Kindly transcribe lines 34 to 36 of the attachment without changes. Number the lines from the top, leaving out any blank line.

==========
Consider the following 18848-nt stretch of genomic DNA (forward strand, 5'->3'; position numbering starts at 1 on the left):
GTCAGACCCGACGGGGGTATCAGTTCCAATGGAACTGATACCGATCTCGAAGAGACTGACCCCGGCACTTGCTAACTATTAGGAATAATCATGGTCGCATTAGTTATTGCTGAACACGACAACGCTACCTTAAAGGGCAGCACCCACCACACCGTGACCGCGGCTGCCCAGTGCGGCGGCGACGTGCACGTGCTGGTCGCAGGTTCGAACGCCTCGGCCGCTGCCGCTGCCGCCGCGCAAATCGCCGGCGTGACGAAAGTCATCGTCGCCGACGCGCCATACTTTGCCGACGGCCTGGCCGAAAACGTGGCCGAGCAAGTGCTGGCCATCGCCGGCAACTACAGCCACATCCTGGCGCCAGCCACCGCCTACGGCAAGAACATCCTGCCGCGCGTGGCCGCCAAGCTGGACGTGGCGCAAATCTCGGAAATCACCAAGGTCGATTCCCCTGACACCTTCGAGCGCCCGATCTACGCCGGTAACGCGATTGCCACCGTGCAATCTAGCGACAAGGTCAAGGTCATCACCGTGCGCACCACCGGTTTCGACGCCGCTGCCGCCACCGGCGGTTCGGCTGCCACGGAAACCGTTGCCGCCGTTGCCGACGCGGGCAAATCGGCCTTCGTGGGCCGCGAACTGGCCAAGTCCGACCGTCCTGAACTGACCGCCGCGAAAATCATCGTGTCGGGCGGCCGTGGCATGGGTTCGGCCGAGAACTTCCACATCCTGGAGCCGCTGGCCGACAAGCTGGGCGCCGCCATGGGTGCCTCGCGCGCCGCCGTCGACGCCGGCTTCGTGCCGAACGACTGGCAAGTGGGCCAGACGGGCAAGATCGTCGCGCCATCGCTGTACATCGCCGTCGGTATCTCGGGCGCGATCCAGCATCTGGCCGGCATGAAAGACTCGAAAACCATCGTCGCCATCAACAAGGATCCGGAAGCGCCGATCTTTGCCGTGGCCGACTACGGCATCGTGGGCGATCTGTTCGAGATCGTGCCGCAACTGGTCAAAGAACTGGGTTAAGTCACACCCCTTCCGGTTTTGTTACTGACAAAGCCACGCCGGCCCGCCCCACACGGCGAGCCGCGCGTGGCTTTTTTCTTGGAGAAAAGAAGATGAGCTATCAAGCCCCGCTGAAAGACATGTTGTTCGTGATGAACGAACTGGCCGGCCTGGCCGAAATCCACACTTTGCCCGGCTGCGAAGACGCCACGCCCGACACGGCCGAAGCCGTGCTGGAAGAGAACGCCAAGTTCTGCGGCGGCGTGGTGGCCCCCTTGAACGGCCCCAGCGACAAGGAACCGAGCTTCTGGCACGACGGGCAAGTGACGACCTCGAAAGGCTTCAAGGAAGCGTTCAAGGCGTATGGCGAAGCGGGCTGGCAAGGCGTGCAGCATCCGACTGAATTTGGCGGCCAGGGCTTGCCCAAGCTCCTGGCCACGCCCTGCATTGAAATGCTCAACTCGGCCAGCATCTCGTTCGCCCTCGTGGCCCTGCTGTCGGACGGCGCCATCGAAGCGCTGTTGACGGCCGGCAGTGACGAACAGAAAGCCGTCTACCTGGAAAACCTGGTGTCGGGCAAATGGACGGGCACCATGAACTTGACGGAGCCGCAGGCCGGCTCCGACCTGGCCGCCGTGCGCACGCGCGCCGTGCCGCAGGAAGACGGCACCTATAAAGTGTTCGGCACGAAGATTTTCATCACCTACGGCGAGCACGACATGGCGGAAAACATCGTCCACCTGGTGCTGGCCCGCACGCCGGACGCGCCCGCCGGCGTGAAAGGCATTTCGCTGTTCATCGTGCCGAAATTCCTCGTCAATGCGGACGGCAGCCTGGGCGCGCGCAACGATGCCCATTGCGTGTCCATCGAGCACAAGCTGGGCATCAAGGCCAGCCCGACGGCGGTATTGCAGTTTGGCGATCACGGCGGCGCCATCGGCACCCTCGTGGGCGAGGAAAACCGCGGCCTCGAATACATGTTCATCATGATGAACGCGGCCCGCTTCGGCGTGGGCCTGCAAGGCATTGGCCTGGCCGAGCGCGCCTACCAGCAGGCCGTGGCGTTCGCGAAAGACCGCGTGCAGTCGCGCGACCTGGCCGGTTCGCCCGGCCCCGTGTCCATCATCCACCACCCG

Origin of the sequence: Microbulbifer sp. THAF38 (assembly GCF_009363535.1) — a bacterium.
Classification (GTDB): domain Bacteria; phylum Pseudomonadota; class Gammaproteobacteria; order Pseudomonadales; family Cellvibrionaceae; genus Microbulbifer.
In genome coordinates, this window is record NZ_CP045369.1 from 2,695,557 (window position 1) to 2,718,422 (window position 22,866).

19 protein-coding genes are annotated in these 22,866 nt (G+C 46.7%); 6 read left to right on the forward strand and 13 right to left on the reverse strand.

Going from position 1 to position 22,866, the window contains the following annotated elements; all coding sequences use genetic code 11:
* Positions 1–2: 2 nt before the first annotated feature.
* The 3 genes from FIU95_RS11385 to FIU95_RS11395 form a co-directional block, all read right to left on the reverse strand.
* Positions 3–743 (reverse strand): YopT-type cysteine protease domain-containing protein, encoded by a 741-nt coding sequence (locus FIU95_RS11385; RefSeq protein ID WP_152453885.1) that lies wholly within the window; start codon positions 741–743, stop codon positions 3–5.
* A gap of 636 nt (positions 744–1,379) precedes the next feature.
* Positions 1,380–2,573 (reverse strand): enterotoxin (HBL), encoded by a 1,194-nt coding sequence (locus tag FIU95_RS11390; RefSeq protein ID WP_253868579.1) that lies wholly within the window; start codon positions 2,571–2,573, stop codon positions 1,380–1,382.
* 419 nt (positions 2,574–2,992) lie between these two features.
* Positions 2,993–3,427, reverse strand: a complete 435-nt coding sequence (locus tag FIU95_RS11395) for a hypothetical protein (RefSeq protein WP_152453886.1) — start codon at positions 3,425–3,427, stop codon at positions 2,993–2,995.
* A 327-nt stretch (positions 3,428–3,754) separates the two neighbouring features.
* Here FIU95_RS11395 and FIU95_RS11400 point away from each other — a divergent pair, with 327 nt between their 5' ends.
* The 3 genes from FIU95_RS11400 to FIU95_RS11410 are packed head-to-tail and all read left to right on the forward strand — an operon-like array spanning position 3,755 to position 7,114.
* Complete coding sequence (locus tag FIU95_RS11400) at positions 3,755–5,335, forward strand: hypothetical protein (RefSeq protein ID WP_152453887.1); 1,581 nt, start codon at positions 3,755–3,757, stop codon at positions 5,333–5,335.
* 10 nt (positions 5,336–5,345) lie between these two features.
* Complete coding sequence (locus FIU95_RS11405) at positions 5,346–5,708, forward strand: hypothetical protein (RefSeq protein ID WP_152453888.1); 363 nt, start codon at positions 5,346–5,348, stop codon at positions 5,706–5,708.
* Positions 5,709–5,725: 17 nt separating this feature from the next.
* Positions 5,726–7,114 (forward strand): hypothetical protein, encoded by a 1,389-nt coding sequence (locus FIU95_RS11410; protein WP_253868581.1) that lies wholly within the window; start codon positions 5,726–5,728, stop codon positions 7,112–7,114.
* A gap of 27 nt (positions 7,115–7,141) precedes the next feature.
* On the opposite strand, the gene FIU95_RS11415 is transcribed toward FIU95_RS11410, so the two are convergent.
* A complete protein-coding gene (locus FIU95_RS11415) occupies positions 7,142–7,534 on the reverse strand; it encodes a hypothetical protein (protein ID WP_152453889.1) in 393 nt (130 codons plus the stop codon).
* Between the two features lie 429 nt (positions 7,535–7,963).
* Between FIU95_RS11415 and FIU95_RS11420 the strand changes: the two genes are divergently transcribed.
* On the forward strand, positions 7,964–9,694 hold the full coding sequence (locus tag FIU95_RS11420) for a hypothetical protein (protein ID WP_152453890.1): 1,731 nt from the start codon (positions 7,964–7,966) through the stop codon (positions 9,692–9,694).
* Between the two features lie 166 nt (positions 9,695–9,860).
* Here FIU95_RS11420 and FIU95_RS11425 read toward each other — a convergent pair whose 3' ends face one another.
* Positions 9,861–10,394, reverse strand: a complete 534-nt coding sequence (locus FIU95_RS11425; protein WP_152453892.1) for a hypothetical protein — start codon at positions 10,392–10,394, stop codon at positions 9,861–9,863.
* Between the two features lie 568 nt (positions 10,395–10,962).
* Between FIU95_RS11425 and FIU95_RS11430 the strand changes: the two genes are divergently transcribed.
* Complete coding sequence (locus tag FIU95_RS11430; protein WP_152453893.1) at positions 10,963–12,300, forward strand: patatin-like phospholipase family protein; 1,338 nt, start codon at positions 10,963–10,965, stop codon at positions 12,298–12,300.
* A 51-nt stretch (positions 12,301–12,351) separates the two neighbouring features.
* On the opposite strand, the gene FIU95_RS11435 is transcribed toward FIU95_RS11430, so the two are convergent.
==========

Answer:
* Complete coding sequence (locus tag FIU95_RS11430; protein WP_152453893.1) at positions 10,963–12,300, forward strand: patatin-like phospholipase family protein; 1,338 nt, start codon at positions 10,963–10,965, stop codon at positions 12,298–12,300.
* A 51-nt stretch (positions 12,301–12,351) separates the two neighbouring features.
* On the opposite strand, the gene FIU95_RS11435 is transcribed toward FIU95_RS11430, so the two are convergent.